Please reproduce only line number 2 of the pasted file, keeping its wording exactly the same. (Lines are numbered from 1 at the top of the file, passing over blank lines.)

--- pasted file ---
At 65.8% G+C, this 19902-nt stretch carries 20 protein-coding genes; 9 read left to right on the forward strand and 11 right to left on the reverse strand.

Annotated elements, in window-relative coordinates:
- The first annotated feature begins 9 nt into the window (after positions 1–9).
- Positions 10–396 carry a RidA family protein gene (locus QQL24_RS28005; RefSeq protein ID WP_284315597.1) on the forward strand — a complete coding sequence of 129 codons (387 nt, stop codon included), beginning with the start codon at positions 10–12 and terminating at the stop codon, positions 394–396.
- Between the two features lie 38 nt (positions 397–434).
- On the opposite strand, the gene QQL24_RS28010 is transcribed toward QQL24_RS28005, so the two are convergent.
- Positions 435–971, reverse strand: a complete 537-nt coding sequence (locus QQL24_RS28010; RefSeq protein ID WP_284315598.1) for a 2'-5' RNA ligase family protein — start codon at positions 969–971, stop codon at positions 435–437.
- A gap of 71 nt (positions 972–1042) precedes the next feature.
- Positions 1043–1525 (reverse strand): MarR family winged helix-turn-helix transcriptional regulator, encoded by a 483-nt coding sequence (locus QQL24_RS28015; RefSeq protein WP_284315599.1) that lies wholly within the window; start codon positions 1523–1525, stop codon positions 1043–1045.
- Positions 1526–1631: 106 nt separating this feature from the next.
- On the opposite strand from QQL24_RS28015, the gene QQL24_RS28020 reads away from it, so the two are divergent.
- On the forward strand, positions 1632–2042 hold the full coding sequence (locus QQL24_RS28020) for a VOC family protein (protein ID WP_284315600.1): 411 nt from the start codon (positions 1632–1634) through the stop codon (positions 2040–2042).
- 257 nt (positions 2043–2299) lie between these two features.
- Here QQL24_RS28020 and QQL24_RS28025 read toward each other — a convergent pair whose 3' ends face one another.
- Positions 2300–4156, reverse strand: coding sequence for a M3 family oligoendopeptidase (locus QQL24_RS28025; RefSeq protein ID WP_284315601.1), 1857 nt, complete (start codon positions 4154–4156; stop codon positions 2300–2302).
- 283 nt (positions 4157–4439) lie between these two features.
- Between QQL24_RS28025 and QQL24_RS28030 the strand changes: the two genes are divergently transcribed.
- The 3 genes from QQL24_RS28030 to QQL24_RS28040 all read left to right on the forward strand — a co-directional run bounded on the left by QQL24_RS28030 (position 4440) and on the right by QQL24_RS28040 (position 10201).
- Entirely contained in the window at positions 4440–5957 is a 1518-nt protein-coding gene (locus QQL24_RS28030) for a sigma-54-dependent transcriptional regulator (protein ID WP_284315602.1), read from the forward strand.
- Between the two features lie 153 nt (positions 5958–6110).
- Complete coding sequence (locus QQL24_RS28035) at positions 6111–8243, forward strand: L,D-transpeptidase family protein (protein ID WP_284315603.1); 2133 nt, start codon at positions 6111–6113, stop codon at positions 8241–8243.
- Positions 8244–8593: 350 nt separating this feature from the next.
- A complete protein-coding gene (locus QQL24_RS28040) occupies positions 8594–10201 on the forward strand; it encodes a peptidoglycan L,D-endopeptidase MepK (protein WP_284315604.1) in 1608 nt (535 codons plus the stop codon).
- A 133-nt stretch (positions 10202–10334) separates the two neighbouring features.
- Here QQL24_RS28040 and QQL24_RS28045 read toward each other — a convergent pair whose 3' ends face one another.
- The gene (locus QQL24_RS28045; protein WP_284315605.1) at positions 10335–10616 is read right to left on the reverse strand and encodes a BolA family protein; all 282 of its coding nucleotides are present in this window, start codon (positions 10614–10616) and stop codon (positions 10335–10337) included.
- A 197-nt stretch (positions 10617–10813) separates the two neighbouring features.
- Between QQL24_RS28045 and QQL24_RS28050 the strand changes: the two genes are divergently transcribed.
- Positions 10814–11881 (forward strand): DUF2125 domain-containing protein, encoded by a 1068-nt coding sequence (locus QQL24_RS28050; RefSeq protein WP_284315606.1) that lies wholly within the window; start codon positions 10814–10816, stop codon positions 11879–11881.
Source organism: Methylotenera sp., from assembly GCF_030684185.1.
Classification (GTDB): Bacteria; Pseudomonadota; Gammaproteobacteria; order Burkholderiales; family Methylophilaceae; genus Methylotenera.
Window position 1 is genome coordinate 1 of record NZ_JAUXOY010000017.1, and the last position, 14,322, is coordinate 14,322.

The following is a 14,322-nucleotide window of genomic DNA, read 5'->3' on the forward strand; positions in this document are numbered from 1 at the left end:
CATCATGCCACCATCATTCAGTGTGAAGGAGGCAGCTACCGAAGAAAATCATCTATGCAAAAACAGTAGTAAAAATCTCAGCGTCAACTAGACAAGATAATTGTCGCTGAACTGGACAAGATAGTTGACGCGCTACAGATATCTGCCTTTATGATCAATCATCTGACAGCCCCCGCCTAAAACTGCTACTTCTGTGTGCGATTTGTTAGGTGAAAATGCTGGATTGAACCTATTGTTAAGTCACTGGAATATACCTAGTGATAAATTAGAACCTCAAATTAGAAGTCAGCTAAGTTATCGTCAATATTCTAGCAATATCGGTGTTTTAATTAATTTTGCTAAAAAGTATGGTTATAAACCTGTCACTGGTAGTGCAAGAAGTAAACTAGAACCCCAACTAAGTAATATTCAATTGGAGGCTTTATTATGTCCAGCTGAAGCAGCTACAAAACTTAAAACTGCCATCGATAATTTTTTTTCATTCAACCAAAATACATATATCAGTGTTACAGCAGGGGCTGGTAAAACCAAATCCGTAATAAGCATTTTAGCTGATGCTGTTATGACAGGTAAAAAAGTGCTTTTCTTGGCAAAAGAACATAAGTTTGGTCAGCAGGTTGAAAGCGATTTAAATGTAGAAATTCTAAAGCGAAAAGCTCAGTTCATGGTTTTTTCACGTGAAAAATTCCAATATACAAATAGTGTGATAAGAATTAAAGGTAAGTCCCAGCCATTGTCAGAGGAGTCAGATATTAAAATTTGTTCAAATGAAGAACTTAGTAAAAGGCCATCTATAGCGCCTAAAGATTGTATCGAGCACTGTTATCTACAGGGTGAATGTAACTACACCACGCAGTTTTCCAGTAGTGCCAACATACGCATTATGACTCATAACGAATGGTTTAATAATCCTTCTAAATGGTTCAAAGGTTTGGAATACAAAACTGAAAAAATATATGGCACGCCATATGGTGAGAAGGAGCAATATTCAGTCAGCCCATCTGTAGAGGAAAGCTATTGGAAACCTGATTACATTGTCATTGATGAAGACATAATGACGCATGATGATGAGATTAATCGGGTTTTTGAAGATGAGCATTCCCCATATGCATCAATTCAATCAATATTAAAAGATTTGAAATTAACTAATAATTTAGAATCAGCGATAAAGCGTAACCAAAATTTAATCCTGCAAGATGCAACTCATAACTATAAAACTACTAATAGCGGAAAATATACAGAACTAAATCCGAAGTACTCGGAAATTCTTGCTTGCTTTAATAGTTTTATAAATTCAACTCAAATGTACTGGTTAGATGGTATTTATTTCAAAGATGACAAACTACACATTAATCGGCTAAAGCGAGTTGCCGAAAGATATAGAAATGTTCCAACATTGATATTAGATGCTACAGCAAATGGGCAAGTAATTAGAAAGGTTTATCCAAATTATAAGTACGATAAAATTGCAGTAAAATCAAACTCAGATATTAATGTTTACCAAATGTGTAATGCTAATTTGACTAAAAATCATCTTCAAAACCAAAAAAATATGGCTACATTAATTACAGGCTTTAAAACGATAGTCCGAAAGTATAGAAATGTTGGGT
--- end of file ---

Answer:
Annotated elements, in window-relative coordinates: